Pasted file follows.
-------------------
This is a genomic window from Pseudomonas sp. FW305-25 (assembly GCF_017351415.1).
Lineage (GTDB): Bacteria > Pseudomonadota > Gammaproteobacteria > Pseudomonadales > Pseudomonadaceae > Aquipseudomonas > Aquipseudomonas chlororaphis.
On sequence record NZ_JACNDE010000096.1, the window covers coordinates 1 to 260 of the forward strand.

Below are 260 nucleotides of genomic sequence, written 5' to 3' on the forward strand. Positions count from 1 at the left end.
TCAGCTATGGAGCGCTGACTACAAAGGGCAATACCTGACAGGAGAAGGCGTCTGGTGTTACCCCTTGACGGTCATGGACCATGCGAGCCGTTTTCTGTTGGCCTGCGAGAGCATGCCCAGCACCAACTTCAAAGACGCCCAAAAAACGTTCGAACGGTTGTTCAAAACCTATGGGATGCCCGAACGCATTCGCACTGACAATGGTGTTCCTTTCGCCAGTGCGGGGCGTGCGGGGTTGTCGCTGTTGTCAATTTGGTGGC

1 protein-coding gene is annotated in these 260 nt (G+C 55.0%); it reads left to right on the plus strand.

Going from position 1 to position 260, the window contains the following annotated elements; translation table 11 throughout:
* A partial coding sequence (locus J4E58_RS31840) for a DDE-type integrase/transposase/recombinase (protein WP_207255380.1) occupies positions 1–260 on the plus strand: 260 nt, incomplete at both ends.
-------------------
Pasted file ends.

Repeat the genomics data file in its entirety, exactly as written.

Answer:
This is a genomic window from Pseudomonas sp. FW305-25 (assembly GCF_017351415.1).
Lineage (GTDB): Bacteria > Pseudomonadota > Gammaproteobacteria > Pseudomonadales > Pseudomonadaceae > Aquipseudomonas > Aquipseudomonas chlororaphis.
On sequence record NZ_JACNDE010000096.1, the window covers coordinates 1 to 260 of the forward strand.

Below are 260 nucleotides of genomic sequence, written 5' to 3' on the forward strand. Positions count from 1 at the left end.
TCAGCTATGGAGCGCTGACTACAAAGGGCAATACCTGACAGGAGAAGGCGTCTGGTGTTACCCCTTGACGGTCATGGACCATGCGAGCCGTTTTCTGTTGGCCTGCGAGAGCATGCCCAGCACCAACTTCAAAGACGCCCAAAAAACGTTCGAACGGTTGTTCAAAACCTATGGGATGCCCGAACGCATTCGCACTGACAATGGTGTTCCTTTCGCCAGTGCGGGGCGTGCGGGGTTGTCGCTGTTGTCAATTTGGTGGC

1 protein-coding gene is annotated in these 260 nt (G+C 55.0%); it reads left to right on the plus strand.

Going from position 1 to position 260, the window contains the following annotated elements; translation table 11 throughout:
* A partial coding sequence (locus J4E58_RS31840) for a DDE-type integrase/transposase/recombinase (protein WP_207255380.1) occupies positions 1–260 on the plus strand: 260 nt, incomplete at both ends.